As you’re probably aware, Microsoft uses the same code base to deliver both Exchange 2013 on-premises and Exchange Online. New builds are generated from the base and first appear in Exchange Online and later in a quarterly cumulative update. It all seems like a reasonable arrangement that ensures that same the features will be delivered to all customers.
But we also know that this is not the case for major new features like the Office Graph, meaning that a functionality gap will soon open up between the on-premises and cloud versions, if it not already has. In other posts, I have noted that the complexity and cost of delivering something like the Office Graph underpins Microsoft’s logic in keeping these features cloud-only, but more pragmatic reasons might exist.
Take resources for instance. Microsoft can easily afford to take on the delivery of more complex software to cloud consumers because they have the cash, software engineering talent, hardware resources, instrumentation, and datacenters necessary to develop, debug, and refine software. Eventually the software might be in good enough shape to deliver to on-premises customers and if so, it can be slipstreamed into a cumulative update or new version.
In addition, the scale of Office 365 operations allows Microsoft to test and refine new software by selectively deploying it to small user communities running in a highly structured and instrumented environment. Although MAPI over HTTP is already available to on-premises customers, Microsoft is using an incremental roll-out to determine its performance characteristics and sort out final details, like allowing the protocol to access legacy public folders.
Tens of thousands of users connect to Exchange Online with MAPI over HTTP today and more will be connected over the coming months. The switchover will occur gradually to allow Microsoft to tweak code to increase stability and throughput. The results will then be seen in updated code provided to on-premises customers in addition to better documentation, knowledge about network performance, and so on.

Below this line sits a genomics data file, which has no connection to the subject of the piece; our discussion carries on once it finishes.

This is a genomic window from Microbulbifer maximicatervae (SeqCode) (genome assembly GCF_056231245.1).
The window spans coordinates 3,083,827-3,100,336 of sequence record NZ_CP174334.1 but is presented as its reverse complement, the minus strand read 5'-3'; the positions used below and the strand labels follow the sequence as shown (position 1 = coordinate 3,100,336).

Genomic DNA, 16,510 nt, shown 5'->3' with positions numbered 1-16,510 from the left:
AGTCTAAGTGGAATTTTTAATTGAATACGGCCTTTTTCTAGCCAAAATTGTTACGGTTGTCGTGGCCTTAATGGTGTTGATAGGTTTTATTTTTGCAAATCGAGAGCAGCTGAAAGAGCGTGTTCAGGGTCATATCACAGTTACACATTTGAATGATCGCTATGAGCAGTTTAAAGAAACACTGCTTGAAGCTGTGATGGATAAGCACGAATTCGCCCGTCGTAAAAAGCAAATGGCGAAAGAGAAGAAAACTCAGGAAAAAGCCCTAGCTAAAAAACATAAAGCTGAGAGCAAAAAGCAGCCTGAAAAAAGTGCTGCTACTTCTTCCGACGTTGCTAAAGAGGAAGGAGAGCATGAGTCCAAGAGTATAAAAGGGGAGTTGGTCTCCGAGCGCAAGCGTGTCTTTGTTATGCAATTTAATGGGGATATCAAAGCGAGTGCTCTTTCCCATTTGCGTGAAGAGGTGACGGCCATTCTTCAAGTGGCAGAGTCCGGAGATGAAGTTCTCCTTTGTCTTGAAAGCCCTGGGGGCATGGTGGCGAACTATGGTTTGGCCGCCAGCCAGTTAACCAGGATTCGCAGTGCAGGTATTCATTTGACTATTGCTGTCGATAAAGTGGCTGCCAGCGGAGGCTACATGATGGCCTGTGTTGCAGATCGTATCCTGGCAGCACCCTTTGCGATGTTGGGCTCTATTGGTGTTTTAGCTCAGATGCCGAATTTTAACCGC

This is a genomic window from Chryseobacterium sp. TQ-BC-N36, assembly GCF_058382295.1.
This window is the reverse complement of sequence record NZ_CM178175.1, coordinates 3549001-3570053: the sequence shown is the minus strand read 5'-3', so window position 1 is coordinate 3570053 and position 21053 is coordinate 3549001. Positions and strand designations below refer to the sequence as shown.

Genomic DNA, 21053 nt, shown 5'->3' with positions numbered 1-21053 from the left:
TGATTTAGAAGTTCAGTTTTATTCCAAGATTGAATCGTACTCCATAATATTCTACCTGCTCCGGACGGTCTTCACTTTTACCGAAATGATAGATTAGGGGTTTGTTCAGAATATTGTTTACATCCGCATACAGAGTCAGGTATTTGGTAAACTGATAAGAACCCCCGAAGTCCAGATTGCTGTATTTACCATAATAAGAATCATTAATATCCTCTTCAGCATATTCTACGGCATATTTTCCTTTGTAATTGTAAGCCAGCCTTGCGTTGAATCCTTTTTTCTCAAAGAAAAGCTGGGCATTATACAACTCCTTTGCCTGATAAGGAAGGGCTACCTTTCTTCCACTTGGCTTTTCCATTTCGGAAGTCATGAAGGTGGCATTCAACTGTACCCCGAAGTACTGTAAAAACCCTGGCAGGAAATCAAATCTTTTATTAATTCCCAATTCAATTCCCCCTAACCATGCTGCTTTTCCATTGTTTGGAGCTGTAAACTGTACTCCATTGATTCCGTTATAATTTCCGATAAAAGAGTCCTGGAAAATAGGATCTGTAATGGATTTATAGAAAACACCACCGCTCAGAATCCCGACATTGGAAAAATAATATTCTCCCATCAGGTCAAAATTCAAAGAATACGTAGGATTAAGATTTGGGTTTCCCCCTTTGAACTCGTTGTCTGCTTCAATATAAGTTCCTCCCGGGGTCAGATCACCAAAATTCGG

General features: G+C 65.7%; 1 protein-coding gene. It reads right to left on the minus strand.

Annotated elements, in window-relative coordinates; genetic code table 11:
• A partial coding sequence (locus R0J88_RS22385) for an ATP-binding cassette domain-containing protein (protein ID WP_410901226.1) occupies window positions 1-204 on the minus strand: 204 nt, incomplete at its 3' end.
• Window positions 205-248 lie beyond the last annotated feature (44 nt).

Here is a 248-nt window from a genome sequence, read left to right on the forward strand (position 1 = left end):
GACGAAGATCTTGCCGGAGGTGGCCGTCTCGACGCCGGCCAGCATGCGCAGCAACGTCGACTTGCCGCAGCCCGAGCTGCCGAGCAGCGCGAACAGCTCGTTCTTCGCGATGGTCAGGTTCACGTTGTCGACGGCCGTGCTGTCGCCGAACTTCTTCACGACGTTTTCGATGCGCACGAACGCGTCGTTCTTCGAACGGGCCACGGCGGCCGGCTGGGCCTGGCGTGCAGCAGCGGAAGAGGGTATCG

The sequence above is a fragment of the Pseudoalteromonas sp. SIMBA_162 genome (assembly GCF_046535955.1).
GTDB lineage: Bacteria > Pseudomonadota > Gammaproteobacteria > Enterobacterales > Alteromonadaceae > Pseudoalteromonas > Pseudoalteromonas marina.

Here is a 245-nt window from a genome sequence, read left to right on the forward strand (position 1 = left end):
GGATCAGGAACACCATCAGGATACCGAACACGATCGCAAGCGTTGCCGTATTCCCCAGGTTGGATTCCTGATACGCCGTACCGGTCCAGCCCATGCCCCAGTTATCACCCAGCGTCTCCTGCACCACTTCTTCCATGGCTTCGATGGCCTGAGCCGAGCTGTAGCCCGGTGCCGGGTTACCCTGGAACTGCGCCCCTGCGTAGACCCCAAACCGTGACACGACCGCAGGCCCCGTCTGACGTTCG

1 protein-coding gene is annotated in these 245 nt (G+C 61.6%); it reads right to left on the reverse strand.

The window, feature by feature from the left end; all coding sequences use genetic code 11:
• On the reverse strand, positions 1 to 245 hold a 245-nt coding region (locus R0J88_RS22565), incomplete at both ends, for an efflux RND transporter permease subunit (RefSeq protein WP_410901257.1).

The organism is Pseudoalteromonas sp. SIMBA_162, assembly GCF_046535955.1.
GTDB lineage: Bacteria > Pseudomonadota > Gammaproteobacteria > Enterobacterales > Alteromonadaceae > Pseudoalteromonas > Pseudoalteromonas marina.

The Office 365 change management session at the recent TechEd North America conference described how tenants will be able to nominate themselves to access features earlier than others. This is another way to ease the roll-out of new code in a very structured and observed manner to cloud users that isn’t possible when software is released to on-premises customers.
Another factor is that Microsoft doesn’t have to deal with third-party add-on products inside Office 365. Removing these variables makes it easier to assess and test new code and move it to a point where it will be better able to cope with all of the different ways that Exchange is deployed inside on-premises environments.
Having Microsoft do all the work to refine new software before it is exposed outside Office 365 seems to be a good deal for on-premises customers. After all, no one likes to deploy buggy and immature code. It’s so much better when code works as it should. The days are long gone when it was amusing to have to track down an obscure registry hack that was necessary to make software work properly (or at all).
Of course, Microsoft could release code to their “Technology Adoption Program” (TAP), which allows customers to access new versions very early. This mechanism has worked well in the past and has been the source of valuable information about how Exchange behaves inside very different environments, including its interaction with third-party products. However, the TAP is now running into problems because of the accelerated cadence of software delivery. TAP participants are expected to deploy new builds into their environments to provide feedback to Microsoft about how the software behaves when exposed to different circumstances.
Getting the time and resources necessary to deploy new builds of major products like Exchange is reasonably easy when a new build is provided every few months over a year-long TAP such as the one that ran for Exchange 2007 or Exchange 2010. Getting the same time and resources every few weeks to deal with cumulative updates of Exchange 2013 (which are in effect brand-new versions of Exchange) is a different matter and I think that the lack of feedback from customer testing has not helped Microsoft achieve stability in some of the cumulative updates issued to date.
All in all, it makes a heap of sense to use Office 365 as the testing ground for complex new features like Office Graph before they are unleashed upon on-premises customers. It’s not as if customers are clamouring for Office Graph – and if they really, really want Office Graph in the near future, they can sign up for Office 365.
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